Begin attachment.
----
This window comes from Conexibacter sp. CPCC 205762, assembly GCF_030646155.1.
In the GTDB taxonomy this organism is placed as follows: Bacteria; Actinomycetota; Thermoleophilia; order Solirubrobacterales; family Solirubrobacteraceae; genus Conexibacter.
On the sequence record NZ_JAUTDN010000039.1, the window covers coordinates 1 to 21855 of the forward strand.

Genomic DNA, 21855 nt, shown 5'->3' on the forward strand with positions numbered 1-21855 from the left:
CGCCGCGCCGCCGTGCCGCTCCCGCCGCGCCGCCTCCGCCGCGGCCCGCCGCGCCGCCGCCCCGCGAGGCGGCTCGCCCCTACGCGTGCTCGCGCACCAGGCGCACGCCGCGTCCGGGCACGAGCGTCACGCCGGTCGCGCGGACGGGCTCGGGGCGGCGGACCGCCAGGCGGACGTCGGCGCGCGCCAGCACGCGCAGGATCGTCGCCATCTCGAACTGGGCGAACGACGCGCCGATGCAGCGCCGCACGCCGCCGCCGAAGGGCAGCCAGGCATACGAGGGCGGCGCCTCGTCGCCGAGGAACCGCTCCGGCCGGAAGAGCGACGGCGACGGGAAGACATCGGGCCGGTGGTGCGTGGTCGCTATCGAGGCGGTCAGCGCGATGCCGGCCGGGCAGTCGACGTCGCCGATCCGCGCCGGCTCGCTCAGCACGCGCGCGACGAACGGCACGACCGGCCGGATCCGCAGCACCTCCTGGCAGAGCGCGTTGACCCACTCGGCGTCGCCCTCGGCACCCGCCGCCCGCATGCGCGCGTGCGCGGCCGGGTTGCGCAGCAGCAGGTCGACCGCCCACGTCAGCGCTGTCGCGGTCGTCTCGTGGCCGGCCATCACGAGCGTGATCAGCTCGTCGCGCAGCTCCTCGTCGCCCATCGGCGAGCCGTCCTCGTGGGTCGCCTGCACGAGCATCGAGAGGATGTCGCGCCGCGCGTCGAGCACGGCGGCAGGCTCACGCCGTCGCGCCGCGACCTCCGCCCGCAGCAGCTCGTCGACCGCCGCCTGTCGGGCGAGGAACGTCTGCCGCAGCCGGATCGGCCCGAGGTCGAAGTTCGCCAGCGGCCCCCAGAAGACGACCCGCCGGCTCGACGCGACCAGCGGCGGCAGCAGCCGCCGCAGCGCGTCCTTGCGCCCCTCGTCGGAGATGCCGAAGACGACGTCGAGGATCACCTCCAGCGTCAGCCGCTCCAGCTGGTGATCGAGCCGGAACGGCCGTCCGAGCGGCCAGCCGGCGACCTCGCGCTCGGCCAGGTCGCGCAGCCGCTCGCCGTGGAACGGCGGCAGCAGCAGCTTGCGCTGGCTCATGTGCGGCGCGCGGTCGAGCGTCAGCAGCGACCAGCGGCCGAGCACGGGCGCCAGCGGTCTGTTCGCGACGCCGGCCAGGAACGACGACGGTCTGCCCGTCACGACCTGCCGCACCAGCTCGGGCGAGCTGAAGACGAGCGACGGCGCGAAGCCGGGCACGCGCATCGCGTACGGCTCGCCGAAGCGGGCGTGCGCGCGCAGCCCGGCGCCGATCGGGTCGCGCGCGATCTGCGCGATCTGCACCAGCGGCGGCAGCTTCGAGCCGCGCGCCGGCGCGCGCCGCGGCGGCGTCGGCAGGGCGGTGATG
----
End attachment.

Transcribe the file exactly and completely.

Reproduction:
This window comes from Conexibacter sp. CPCC 205762, assembly GCF_030646155.1.
In the GTDB taxonomy this organism is placed as follows: Bacteria; Actinomycetota; Thermoleophilia; order Solirubrobacterales; family Solirubrobacteraceae; genus Conexibacter.
On the sequence record NZ_JAUTDN010000039.1, the window covers coordinates 1 to 21855 of the forward strand.

Genomic DNA, 21855 nt, shown 5'->3' on the forward strand with positions numbered 1-21855 from the left:
CGCCGCGCCGCCGTGCCGCTCCCGCCGCGCCGCCTCCGCCGCGGCCCGCCGCGCCGCCGCCCCGCGAGGCGGCTCGCCCCTACGCGTGCTCGCGCACCAGGCGCACGCCGCGTCCGGGCACGAGCGTCACGCCGGTCGCGCGGACGGGCTCGGGGCGGCGGACCGCCAGGCGGACGTCGGCGCGCGCCAGCACGCGCAGGATCGTCGCCATCTCGAACTGGGCGAACGACGCGCCGATGCAGCGCCGCACGCCGCCGCCGAAGGGCAGCCAGGCATACGAGGGCGGCGCCTCGTCGCCGAGGAACCGCTCCGGCCGGAAGAGCGACGGCGACGGGAAGACATCGGGCCGGTGGTGCGTGGTCGCTATCGAGGCGGTCAGCGCGATGCCGGCCGGGCAGTCGACGTCGCCGATCCGCGCCGGCTCGCTCAGCACGCGCGCGACGAACGGCACGACCGGCCGGATCCGCAGCACCTCCTGGCAGAGCGCGTTGACCCACTCGGCGTCGCCCTCGGCACCCGCCGCCCGCATGCGCGCGTGCGCGGCCGGGTTGCGCAGCAGCAGGTCGACCGCCCACGTCAGCGCTGTCGCGGTCGTCTCGTGGCCGGCCATCACGAGCGTGATCAGCTCGTCGCGCAGCTCCTCGTCGCCCATCGGCGAGCCGTCCTCGTGGGTCGCCTGCACGAGCATCGAGAGGATGTCGCGCCGCGCGTCGAGCACGGCGGCAGGCTCACGCCGTCGCGCCGCGACCTCCGCCCGCAGCAGCTCGTCGACCGCCGCCTGTCGGGCGAGGAACGTCTGCCGCAGCCGGATCGGCCCGAGGTCGAAGTTCGCCAGCGGCCCCCAGAAGACGACCCGCCGGCTCGACGCGACCAGCGGCGGCAGCAGCCGCCGCAGCGCGTCCTTGCGCCCCTCGTCGGAGATGCCGAAGACGACGTCGAGGATCACCTCCAGCGTCAGCCGCTCCAGCTGGTGATCGAGCCGGAACGGCCGTCCGAGCGGCCAGCCGGCGACCTCGCGCTCGGCCAGGTCGCGCAGCCGCTCGCCGTGGAACGGCGGCAGCAGCAGCTTGCGCTGGCTCATGTGCGGCGCGCGGTCGAGCGTCAGCAGCGACCAGCGGCCGAGCACGGGCGCCAGCGGTCTGTTCGCGACGCCGGCCAGGAACGACGACGGTCTGCCCGTCACGACCTGCCGCACCAGCTCGGGCGAGCTGAAGACGAGCGACGGCGCGAAGCCGGGCACGCGCATCGCGTACGGCTCGCCGAAGCGGGCGTGCGCGCGCAGCCCGGCGCCGATCGGGTCGCGCGCGATCTGCGCGATCTGCACCAGCGGCGGCAGCTTCGAGCCGCGCGCCGGCGCGCGCCGCGGCGGCGTCGGCAGGGCGGTGATG